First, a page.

There was something faintly Hawaiian in the air during harvest this year in the Napa Valley. And it wasn’t just my imagination. I was with Terry Kakazu, and her seven-year-old son, Nick, and we were at the Mansfield Winery on Conn Valley Road, a few miles east of the town of St. Helena. Terry is owner of Paul and Terry’s Place and HASR Wine Company out of Honolulu. HASR is short for Highly Allocated Spoiled Rotten. Terry is the proverbial “juice queen” visiting wine country once again on her continuing pilgrimage to procure the best of the very best wines Napa Valley has to offer for her eager wine shop patrons. Being curious to see firsthand how she goes about making everybody a member of her extended family, I decided to tag along, and apparently, so did Hawaii.
We were visiting with Leslie Mansfield, who had been kind enough to give us an amazing walking tour of the old winery built in the late 1880s that she currently owns with her husband, Richard. This is the last of the great ghost wineries that had been built before Prohibition and, unfortunately over the years, had been allowed to fall into disrepair. Leslie had been filling us in on their ambitious plans to restore the old stone winery and surrounding grounds, bringing everything back to its proper glory. And what a magnificent project it will be. I plan to go into more depth in a later blog.
But what struck me just then wasn’t anything about the old winery or the fantastic wines Leslie had been pouring for us, or the even more fantastic ghost stories that Leslie and Richard had personally experienced. It was what I had noticed occurring and reoccurring all over Napa Valley often enough that I could no longer shrug it off as mere coincidence. It was happening inside the Mansfield’s house. One of their guests visiting from Alaska was playing…a ukulele. Yep, and singing Hawaiian ballads…in native Hawaiian! Ah, Hawaii. There it was again. It seemed that wherever Terry Kakazu and her son traveled in wine country, Hawaii wasn’t far behind. Or maybe it was already there in front of us.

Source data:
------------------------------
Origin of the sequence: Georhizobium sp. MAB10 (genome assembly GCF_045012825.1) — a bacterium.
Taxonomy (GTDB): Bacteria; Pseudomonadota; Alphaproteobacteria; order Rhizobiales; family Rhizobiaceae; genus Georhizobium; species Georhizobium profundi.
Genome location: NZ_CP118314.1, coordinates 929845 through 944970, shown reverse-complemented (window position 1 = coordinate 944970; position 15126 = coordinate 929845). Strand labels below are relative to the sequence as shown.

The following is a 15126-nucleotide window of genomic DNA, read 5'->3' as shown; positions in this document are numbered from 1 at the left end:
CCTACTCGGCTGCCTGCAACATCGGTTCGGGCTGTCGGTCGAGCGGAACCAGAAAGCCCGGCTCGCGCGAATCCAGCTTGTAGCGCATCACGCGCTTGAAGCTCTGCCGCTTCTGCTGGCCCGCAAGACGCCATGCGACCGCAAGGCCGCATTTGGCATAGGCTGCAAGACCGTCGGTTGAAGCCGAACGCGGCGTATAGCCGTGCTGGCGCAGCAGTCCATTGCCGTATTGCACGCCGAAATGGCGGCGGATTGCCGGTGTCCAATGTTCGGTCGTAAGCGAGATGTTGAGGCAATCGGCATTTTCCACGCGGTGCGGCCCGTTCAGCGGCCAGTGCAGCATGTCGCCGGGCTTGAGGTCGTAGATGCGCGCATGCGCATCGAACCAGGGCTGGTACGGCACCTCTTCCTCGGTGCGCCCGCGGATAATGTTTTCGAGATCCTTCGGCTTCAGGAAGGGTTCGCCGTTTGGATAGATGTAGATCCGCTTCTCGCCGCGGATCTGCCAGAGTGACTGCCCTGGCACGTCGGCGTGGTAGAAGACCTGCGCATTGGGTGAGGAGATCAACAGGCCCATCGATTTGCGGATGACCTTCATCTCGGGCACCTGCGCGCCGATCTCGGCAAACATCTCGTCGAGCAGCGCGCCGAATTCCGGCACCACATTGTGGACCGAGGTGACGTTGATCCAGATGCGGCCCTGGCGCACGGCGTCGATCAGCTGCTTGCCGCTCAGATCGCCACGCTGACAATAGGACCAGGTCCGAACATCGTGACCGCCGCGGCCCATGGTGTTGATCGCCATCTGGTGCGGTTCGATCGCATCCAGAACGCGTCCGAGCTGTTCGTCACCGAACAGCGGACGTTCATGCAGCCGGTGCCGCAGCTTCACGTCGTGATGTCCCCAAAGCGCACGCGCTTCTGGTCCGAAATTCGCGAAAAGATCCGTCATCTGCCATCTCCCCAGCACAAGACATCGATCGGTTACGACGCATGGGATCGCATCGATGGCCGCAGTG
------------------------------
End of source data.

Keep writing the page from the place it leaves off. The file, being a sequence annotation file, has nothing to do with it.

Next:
Terry catches my eye and laughs at the familiar tune coming from the house. The “aloha spirit” springing up again is not lost on her either. Then it dawns on me. Maybe this isn’t purely a coincidence. Maybe this connection Napa Valley has with Hawaii has deeper roots, to use a vineyard metaphor. Maybe, dare I say it, Napa Valley is the ninth Hawaiian island. I know this sounds like crazy talk, but I’ve just thought of this. Bear with me. There’re a lot of similarities. I mean, Hawaii is volcanic. And Napa Valley is volcanic. And look at all the hot springs in Calistoga.
And I could give you other examples. Like when Terry, Nick, and I stopped in at Schramsberg Vineyards for a tour of the two miles of wine caves under the mountain, and tasted some terrific bubbly with CFO Fred Zammataro (in the photo above with Terry), and he greeted us warmly wearing…get this, a flower print Hawaiian shirt. Yeah, I know, everyone has one of those in his closet. But, he was wearing it that day, and it wasn’t planned in advance. And what about Carneros della Notte’s harvest party a couple of weeks ago, when the women on hand were asked to see if they would like to stomp grapes, a la “I Love Lucy”, and nearly all who did, amidst much laughing and carrying on, turned out to be…Hawaiians. Terry Kakazu was one of them, and none of these “wahine” had met before. What are the chances of that? If you don’t believe me, the whole thing was caught on film by the NBC TV show, “In Wine Country”. So, I’ve got them to back me up. I wouldn’t be surprised if the 2007 vintage of Carneros della Notte pinot noir turns out to have a faint tropical flavor. And have you tried Hawaiian sushi with pinot noir? Wow. Such a perfect match can’t be coincidental. Still not convinced? How about the non-scientific survey I conducted of Napa Valley winemakers, and it turns out their favorite food is…poké. Yep, if I had been asked to guess beforehand, I would have said Kobe beef sliders, but poké? Then there’s Terry and her son Nick, greeting winemakers all across the Valley, with wide grins and warm embraces, calling them “uncle” or “auntie”. I mean, the whole Valley is her extended Polynesian family. Oh, and one last thing, back to the Mansfield Winery. One of their most successful wines, besides their small lot Cabernet Sauvignons, Merlots, Zinfandels, Rieslings, and Chardonnays, is their…pineapple wine. Pineapple wine in Napa Valley? I’m telling you, it’s more than mere coincidence.
Everybody knows of the Big Island, Hawaii, and of course, Oahu, Maui, and Kauai. And many know of the smaller islands, Lanai, Niihau, and Kahoolawe. But I bet you didn’t know about the furthest island to the east. Napa Valley could very well be the lost ninth Hawaiian island. Think about it.